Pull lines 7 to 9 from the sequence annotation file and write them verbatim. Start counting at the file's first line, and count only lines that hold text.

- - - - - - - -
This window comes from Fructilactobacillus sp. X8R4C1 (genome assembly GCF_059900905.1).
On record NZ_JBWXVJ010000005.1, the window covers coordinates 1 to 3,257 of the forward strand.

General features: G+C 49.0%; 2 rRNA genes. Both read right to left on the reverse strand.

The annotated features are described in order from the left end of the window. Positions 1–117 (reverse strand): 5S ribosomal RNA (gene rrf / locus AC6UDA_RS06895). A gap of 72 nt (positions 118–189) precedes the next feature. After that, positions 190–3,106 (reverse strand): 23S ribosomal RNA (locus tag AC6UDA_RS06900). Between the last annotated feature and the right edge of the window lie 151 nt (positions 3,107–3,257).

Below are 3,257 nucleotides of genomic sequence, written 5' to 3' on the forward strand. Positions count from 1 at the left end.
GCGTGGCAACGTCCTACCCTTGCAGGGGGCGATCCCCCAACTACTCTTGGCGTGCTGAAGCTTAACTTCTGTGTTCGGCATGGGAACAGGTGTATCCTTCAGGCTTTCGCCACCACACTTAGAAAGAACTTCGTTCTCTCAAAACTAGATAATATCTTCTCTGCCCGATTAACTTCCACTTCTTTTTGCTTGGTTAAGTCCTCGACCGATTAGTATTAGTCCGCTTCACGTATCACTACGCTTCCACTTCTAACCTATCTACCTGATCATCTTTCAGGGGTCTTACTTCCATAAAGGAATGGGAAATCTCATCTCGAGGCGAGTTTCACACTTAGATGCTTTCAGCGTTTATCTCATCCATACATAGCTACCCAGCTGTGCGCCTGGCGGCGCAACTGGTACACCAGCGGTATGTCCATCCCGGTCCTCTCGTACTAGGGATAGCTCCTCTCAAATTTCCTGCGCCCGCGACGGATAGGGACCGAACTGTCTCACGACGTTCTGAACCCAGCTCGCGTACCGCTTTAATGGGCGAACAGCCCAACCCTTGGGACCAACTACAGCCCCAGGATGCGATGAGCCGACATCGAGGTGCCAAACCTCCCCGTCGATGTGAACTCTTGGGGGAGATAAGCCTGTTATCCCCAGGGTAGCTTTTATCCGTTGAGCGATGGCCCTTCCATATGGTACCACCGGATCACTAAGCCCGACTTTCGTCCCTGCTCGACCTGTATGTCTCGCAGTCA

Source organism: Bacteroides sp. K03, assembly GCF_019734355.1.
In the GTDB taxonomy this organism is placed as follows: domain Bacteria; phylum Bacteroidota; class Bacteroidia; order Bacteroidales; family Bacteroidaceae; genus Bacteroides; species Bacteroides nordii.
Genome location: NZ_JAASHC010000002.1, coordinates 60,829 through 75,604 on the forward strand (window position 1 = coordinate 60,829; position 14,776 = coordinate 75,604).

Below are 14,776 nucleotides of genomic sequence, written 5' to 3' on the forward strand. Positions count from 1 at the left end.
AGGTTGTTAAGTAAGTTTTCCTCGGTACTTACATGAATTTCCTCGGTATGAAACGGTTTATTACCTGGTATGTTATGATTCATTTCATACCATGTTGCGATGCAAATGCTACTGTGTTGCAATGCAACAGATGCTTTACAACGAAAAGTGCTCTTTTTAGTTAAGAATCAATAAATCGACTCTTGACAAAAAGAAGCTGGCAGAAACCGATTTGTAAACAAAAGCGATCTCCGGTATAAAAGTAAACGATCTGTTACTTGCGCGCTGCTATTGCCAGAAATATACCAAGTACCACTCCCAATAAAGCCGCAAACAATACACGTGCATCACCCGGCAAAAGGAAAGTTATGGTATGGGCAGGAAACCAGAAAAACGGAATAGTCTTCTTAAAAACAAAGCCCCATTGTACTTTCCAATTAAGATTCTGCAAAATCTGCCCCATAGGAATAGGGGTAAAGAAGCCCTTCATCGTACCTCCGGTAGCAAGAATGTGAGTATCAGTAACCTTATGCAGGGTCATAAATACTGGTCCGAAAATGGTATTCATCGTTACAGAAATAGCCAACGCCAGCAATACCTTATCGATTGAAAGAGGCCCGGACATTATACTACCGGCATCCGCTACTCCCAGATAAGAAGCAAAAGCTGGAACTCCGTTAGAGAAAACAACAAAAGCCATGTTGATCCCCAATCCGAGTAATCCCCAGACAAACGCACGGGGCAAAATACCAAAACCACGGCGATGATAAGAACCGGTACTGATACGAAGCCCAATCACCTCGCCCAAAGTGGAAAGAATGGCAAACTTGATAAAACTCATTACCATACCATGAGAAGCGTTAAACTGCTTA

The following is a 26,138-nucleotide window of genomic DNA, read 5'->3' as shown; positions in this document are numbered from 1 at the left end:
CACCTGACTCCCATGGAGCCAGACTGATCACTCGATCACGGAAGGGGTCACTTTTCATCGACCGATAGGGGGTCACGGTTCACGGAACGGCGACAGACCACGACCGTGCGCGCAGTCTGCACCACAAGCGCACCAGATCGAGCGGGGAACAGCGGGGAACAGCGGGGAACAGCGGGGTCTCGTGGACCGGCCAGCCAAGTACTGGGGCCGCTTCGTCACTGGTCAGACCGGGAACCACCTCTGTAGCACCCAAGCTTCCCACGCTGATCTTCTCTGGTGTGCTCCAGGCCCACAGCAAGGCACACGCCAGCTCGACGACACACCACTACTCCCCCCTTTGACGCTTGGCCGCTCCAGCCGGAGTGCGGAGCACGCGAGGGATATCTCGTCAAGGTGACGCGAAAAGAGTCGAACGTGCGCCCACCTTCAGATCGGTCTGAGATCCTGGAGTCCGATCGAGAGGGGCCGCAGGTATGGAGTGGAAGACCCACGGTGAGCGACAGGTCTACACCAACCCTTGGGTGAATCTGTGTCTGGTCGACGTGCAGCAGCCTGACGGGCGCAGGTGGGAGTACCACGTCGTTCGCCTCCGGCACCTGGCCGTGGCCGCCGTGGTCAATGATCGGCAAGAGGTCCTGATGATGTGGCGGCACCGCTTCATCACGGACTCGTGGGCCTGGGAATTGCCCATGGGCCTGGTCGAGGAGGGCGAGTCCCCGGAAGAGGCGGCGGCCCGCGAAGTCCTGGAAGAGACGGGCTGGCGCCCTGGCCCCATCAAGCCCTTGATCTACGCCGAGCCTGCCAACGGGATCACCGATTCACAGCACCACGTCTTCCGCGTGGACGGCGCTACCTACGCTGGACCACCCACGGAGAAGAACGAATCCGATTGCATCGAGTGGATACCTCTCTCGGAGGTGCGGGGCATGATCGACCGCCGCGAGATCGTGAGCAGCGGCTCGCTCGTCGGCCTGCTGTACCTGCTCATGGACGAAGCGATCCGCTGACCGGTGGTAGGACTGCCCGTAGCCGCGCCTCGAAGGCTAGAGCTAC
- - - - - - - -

Source organism: Bacteroides sp. K03, assembly GCF_019734355.1.
In the GTDB taxonomy this organism is placed as follows: domain Bacteria; phylum Bacteroidota; class Bacteroidia; order Bacteroidales; family Bacteroidaceae; genus Bacteroides; species Bacteroides nordii.
Genome location: NZ_JAASHC010000002.1, coordinates 60,829 through 75,604 on the forward strand (window position 1 = coordinate 60,829; position 14,776 = coordinate 75,604).